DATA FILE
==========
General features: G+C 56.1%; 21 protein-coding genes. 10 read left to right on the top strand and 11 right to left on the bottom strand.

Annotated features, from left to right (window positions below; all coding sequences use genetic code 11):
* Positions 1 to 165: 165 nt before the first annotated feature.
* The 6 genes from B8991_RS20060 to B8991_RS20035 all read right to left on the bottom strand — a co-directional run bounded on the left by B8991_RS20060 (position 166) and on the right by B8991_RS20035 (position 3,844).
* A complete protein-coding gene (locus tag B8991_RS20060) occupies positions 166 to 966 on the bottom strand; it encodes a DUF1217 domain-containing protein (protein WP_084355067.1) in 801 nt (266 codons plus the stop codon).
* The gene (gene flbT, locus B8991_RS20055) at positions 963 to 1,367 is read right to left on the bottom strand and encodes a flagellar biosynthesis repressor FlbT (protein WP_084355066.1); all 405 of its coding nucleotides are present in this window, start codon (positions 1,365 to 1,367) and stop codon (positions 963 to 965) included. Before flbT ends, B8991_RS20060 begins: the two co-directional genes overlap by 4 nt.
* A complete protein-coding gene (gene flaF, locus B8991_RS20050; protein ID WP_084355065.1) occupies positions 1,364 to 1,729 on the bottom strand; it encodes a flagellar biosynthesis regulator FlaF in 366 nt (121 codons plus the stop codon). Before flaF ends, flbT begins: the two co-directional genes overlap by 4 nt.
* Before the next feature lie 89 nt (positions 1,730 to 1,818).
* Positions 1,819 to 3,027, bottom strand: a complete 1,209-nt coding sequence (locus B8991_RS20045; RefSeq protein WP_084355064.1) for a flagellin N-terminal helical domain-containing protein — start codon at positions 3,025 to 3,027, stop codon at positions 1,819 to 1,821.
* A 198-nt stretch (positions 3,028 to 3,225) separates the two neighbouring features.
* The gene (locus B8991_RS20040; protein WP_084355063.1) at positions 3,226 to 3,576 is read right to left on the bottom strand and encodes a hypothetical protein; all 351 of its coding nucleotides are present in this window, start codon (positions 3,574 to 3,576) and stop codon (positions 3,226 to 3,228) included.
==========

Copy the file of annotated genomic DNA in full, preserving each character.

General features: G+C 56.1%; 21 protein-coding genes. 10 read left to right on the top strand and 11 right to left on the bottom strand.

Annotated features, from left to right (window positions below; all coding sequences use genetic code 11):
* Positions 1 to 165: 165 nt before the first annotated feature.
* The 6 genes from B8991_RS20060 to B8991_RS20035 all read right to left on the bottom strand — a co-directional run bounded on the left by B8991_RS20060 (position 166) and on the right by B8991_RS20035 (position 3,844).
* A complete protein-coding gene (locus tag B8991_RS20060) occupies positions 166 to 966 on the bottom strand; it encodes a DUF1217 domain-containing protein (protein WP_084355067.1) in 801 nt (266 codons plus the stop codon).
* The gene (gene flbT, locus B8991_RS20055) at positions 963 to 1,367 is read right to left on the bottom strand and encodes a flagellar biosynthesis repressor FlbT (protein WP_084355066.1); all 405 of its coding nucleotides are present in this window, start codon (positions 1,365 to 1,367) and stop codon (positions 963 to 965) included. Before flbT ends, B8991_RS20060 begins: the two co-directional genes overlap by 4 nt.
* A complete protein-coding gene (gene flaF, locus B8991_RS20050; protein ID WP_084355065.1) occupies positions 1,364 to 1,729 on the bottom strand; it encodes a flagellar biosynthesis regulator FlaF in 366 nt (121 codons plus the stop codon). Before flaF ends, flbT begins: the two co-directional genes overlap by 4 nt.
* Before the next feature lie 89 nt (positions 1,730 to 1,818).
* Positions 1,819 to 3,027, bottom strand: a complete 1,209-nt coding sequence (locus B8991_RS20045; RefSeq protein WP_084355064.1) for a flagellin N-terminal helical domain-containing protein — start codon at positions 3,025 to 3,027, stop codon at positions 1,819 to 1,821.
* A 198-nt stretch (positions 3,028 to 3,225) separates the two neighbouring features.
* The gene (locus B8991_RS20040; protein WP_084355063.1) at positions 3,226 to 3,576 is read right to left on the bottom strand and encodes a hypothetical protein; all 351 of its coding nucleotides are present in this window, start codon (positions 3,574 to 3,576) and stop codon (positions 3,226 to 3,228) included.